High Performance Programme Essential for Development and Sustainability of Island’s Athletes

By Reginald Andrew
Youth Development and Sports Minister, Kenson Casimir
Youth Development and Sports Minister, Kenson Casimir

While commending Team Saint Lucia for their outstanding performance at the recently held Carifta Games, in the Bahamas, Sports Minister Kenson Casimir stated that there needs to be access to more sporting facilities and uplifting technical programmes for the island’s athletes to excel on the global stage.

The minister was buoyed by the accomplishments of the athletes at the region’s highest ranked youth meet- the Carifta Games, where Saint Lucia lugged in its largest chunk of medals, to date.

Notably, he disclosed that a High Performance Programme initiative will be presented this year, in an effort to focus on the sustainability of the island’s athletes.

Over the past weeks, Saint Lucian athletes have been performing remarkably well in local and regional sports, but what about the sustainability of these athletes?

Upon graduating from secondary school, some athletes are fortunate to gain sports scholarships to pursue higher studies and uplift their careers or athletic prowess. But, for the less fortunate athletes, is there some sort of ‘data base’ or record of these athletes’ achievements to help push them to the next level?

Minister Casimir affirmed his concerns on the issue, which, he said, has not been taken up by successive administrations.  He stated: “The biggest challenge for any sports minister …is that we have the best athletes in the world, from ages 19 and under. And if we look at any sort of measure, per capita, of sports athletes in the world between the ages of one year to 19 years, Saint Lucia has produced some of the best in the world”.

According to the minister: “The challenge for Saint Lucia is when those (secondary) school graduates or individuals leave school between 18 and 19 years old, and they enter into the work world that is when they become less competitive on a global stage.”

He recalled that there have been Saint Lucian athletes from ages 12 to 19, who have gone on to represent the region in cricket at the highest junior level and others that have performed remarkably well at the Carifta Games “and were absolutely outstanding…but fell by the wayside”.

Added Casimir: “In Saint Lucia, we must develop a ‘High Performance Programme’. We have the capacity to do so …and we’ve had many conversations on how we can do so.

“As a minister of sports, I can say that I’ve had my disappointments in terms of the pace at which we graduated or gravitated towards having a High Performance Programme, in Saint Lucia, but this is the way we can actually grab those young talents, and nurture all aspects of their lives.”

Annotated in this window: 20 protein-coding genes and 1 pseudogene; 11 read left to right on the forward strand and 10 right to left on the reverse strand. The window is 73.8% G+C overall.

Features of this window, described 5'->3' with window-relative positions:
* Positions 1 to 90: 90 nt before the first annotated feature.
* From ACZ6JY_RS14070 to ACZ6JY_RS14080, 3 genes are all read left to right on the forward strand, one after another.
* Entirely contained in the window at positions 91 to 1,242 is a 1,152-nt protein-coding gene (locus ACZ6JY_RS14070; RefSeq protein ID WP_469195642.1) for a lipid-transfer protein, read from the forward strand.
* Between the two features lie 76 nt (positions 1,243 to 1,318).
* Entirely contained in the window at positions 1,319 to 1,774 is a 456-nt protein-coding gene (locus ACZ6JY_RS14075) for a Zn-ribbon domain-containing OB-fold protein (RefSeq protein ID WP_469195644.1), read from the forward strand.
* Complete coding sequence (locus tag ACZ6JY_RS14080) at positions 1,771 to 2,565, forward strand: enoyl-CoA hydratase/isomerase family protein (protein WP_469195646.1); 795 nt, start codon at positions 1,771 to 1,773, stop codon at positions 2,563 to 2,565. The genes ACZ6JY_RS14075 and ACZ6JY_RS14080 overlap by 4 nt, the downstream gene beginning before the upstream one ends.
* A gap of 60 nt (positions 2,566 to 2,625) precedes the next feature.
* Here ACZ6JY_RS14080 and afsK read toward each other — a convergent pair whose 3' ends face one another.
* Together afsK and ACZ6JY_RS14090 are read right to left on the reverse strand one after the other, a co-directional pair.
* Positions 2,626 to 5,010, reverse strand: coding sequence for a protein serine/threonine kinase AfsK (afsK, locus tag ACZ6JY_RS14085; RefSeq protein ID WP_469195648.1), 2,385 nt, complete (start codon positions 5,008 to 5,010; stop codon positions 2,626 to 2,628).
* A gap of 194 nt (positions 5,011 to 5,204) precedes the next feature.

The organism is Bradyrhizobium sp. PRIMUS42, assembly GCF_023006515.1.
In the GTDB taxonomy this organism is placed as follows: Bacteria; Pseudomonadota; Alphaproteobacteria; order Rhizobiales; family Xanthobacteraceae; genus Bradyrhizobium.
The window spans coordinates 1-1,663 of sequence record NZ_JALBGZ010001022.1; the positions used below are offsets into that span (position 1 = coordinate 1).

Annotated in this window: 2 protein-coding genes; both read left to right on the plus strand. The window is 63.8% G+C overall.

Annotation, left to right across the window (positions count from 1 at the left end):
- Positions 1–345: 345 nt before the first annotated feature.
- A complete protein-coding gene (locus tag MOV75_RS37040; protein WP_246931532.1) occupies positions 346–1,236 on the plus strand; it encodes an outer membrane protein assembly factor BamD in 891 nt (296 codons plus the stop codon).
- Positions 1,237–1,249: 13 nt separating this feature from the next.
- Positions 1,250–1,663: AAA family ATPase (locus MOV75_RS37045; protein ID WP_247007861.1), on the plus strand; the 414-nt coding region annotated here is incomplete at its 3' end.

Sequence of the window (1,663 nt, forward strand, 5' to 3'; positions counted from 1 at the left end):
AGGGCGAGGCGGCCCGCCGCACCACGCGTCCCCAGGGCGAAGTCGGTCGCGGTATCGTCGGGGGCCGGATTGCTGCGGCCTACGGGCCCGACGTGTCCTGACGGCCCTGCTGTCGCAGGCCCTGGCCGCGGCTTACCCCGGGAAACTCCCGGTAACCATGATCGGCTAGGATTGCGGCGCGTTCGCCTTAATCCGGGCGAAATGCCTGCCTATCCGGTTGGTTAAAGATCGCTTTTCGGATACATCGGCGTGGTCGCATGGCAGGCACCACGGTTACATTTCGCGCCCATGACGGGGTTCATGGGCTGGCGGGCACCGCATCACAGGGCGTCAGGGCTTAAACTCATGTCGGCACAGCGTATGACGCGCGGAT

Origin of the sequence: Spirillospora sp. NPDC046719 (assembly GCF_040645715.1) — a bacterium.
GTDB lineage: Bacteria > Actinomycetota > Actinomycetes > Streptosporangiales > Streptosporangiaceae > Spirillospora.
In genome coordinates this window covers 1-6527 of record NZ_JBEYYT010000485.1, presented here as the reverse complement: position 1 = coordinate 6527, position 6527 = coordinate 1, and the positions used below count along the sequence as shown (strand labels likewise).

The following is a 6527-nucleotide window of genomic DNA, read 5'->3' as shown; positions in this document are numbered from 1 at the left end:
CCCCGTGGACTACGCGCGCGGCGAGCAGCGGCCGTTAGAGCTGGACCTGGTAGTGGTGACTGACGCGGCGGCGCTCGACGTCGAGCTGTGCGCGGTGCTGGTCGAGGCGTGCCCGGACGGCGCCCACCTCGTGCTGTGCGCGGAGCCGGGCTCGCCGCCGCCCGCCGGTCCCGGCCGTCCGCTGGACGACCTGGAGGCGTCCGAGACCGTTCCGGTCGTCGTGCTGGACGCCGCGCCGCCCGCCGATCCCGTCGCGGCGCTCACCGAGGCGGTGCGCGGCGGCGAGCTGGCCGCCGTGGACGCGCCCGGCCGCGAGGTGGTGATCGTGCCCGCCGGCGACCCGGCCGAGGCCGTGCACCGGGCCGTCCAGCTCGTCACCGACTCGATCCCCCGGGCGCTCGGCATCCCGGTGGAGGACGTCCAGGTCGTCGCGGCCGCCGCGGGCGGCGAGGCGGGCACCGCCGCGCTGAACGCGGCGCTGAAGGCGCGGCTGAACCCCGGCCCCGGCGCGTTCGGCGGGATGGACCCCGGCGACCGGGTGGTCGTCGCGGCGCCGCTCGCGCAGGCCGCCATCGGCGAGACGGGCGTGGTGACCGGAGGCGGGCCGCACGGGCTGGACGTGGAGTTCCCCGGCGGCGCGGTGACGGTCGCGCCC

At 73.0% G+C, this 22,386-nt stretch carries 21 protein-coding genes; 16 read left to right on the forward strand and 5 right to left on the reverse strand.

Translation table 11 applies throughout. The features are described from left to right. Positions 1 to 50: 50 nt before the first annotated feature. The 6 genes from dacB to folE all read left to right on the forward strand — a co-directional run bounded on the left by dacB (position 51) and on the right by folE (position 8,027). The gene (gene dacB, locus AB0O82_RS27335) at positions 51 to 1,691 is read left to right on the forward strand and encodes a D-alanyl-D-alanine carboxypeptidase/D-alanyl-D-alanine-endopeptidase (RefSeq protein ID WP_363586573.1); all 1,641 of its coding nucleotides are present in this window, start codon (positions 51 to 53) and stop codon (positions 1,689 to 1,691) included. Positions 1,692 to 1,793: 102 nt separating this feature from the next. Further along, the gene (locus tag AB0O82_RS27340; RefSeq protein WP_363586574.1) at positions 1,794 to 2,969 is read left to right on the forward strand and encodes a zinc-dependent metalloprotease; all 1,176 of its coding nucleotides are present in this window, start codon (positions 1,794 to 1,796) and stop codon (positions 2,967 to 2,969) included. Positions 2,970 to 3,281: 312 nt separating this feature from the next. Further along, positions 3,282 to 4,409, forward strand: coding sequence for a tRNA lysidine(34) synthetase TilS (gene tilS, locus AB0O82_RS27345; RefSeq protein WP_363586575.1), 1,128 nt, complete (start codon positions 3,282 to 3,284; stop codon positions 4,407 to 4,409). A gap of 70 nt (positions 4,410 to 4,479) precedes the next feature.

This would take into account, he said, the nutrition of these athletes, assessment of their athletic abilities relating to training workouts, physiotherapy, psychology, and “there is an area, a One Stop area, where we can develop this High Performance and that is at the Sports Academy”.

Taking umbrage with the structural and technical development of the island’s budding athletes, the minister contends: “It is a disservice to youth and sports development to spend anywhere in excess of $2 million on 20 athletes , as opposed to spending that money on a High Performance Programme for those individuals we know have the talent at 17, 18 and 19 that we let go into the work world …who cannot be part of a High Performance Programme to train appropriately , and to get the physiotherapy and the psychology that they need.”

Casimir asserted: “It is a disservice to these athletes if at the end of the day we continue to gravitate to a Sports Academy, as supposed to a High Performance Programme.”

Since Saint Lucia won a Gold Medal in Futsal –Beach Football at the Commonwealth Games, a few years ago, there has been talk about the development of the sport on island. But how much effort is being put into the significance of taking the sport of Beach Football to a higher level or professional standard?

“We initiated the first step in beach football development, in Saint Lucia …and at the Easter weekend, we began the first-ever Northern Beach Football competition,” explained Casimir. “And from all indications, it was an absolute blast. The expectation is to spread beach football, north, south, east and west.

He added, “We have held consultation with the Football Association President Lyndon Cooper to ensure that we have more beach football.  Considering that we are surrounded by the sea and sand …so we continue to have these conversations, we continue to liaise with some groups, like the National Trust to find other areas where we can have those competitions, because venue is important”.

The Gros Islet MP said, while they were able to utilize the Pigeon Island area to stage the recent Northern Beach Football competition, nonetheless, “we are certainly hoping that we can spread it throughout Saint Lucia and have a programme that is sustained, so that we can actually start exporting some of our beach footballers.”

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